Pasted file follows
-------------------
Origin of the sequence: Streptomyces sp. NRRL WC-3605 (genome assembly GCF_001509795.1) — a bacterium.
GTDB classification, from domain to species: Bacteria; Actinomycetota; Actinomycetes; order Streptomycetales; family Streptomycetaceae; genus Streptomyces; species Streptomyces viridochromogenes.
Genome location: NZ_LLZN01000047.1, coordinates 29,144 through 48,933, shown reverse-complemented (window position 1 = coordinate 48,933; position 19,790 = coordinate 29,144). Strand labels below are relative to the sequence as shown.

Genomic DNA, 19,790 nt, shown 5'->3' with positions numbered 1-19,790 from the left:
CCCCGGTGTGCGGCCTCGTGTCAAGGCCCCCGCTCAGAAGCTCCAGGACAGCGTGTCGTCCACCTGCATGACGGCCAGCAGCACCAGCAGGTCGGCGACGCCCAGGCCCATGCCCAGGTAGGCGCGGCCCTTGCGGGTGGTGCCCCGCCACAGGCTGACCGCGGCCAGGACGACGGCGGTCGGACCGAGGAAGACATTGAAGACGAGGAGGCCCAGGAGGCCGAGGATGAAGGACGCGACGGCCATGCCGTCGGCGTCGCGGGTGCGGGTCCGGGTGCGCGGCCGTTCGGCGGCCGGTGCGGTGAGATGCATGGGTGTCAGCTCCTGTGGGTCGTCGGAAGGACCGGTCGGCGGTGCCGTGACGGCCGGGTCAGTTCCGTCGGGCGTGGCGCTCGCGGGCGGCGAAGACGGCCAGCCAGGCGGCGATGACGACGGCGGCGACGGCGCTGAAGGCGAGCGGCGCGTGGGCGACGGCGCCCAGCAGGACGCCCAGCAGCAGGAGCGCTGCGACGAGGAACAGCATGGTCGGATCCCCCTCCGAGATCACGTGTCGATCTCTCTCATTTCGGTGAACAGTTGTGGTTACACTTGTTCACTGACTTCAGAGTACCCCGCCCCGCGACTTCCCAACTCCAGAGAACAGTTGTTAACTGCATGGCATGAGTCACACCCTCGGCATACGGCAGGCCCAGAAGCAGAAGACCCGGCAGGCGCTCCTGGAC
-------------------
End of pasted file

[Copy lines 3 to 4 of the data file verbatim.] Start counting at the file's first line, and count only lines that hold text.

Genome location: NZ_LLZN01000047.1, coordinates 29,144 through 48,933, shown reverse-complemented (window position 1 = coordinate 48,933; position 19,790 = coordinate 29,144). Strand labels below are relative to the sequence as shown.

Genomic DNA, 19,790 nt, shown 5'->3' with positions numbered 1-19,790 from the left: